The 2010 Rawson’s Retreat is a blend of 62% Shiraz and 38% Cabernet Sauvignon sourced from multiple vineyards in South Eastern Australia. The Rawson’s Retreat brand is Penfolds entry level wine and in the past the Penfolds name was boldly written in red across the front (the photo on the left is an example of the old label), but for the 2010 bottling the Penfolds name is seen only in the small print information that legally must be shown on the back of the label. Penfolds produces an extremely large number of wines each vintage, from $8 entry level wines to the Grange Shiraz that can be cellared for 20 or more years. Many of their wines compete against each other in the marketplace, so it seems that they are starting to sort out their lineup with the 2010 vintage. This Shiraz/Cabernet Sauvignon was aged in French and American oak barrels and the alcohol content is 13.5%.
The color is strawberry red with black highlights. The nose black and blueberry, plums, gingerbread spice and Nestle’s Quik powder. This wine starts off velvety and then transitions to a nice spicy, tart edge. Fresh blueberry hits first, followed by strawberry, dark chocolate and a hint of French vanilla. The mid palate shows curry spice with cherry and cranberry. The tannins give the back of your palate a slight tug, not too much, just enough to show that there is some Cabernet Sauvignon in the mix. The acidity is well balanced and the finish is admirably long and strong for a $7.99 wine.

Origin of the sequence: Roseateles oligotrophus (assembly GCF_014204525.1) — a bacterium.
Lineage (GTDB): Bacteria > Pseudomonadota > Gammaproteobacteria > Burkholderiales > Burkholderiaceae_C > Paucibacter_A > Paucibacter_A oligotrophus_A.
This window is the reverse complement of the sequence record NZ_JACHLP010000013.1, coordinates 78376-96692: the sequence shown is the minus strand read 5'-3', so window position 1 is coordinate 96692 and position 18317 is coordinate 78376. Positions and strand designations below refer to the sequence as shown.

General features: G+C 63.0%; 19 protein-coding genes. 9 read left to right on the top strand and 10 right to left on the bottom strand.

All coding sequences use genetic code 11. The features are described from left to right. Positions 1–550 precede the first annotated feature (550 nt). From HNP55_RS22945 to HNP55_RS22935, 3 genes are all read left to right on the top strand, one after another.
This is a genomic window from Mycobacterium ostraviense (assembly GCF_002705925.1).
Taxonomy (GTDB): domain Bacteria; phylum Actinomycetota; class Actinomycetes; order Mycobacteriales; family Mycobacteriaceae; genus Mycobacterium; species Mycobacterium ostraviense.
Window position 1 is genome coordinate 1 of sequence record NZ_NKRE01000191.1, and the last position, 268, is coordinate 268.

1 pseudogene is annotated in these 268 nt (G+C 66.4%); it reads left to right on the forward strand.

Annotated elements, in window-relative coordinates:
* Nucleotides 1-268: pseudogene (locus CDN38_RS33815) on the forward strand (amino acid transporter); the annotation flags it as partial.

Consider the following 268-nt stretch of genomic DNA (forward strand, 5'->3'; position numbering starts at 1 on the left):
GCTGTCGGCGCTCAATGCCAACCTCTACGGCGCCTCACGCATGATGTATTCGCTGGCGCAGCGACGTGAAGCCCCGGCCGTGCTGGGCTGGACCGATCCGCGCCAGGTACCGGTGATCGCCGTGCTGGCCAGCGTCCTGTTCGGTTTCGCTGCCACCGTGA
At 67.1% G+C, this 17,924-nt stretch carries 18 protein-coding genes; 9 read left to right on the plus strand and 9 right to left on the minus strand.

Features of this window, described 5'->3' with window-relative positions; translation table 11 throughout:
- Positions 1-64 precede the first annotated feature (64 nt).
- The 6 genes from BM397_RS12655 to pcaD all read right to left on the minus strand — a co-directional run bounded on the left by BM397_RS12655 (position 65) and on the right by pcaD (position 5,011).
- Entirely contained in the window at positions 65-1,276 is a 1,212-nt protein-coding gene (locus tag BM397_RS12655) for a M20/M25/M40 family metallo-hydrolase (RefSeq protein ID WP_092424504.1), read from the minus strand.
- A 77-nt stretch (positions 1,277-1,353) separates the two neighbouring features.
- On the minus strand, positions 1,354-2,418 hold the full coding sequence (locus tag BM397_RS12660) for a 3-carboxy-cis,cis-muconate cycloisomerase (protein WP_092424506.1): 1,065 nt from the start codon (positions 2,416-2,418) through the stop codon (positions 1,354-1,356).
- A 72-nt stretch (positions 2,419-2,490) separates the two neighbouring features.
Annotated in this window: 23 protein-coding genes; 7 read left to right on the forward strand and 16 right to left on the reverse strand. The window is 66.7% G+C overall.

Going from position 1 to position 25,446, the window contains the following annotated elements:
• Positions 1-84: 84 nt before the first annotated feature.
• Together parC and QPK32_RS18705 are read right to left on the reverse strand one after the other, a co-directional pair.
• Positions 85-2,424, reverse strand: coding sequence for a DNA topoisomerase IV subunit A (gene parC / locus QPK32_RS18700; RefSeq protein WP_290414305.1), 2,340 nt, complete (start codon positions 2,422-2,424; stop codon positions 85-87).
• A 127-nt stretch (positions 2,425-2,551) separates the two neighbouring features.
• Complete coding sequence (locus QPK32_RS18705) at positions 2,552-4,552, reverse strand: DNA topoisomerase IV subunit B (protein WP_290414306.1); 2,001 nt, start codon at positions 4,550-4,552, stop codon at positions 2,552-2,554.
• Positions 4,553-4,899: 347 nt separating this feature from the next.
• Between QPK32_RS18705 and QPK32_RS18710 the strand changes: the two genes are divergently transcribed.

If you notice, the Australian wine section in your local wine shop commands about half the space it did only 3 years ago. The bottom fell out of the Australian wine market, for several reasons, none of which had anything to do with the quality of the wine. It is not good for the Australian wine industry, but their loss is value wine drinkers gain, the glut of grapes available in Australia has lowered their price and grapes that in the past would never find their way into a $7.99 bottle of wine are easily available. In California, there is a grape shortage, not a surplus, so you have to be very careful to find value in inexpensive upcoming vintages, but Australian wines should be extreme values for the next couple of years.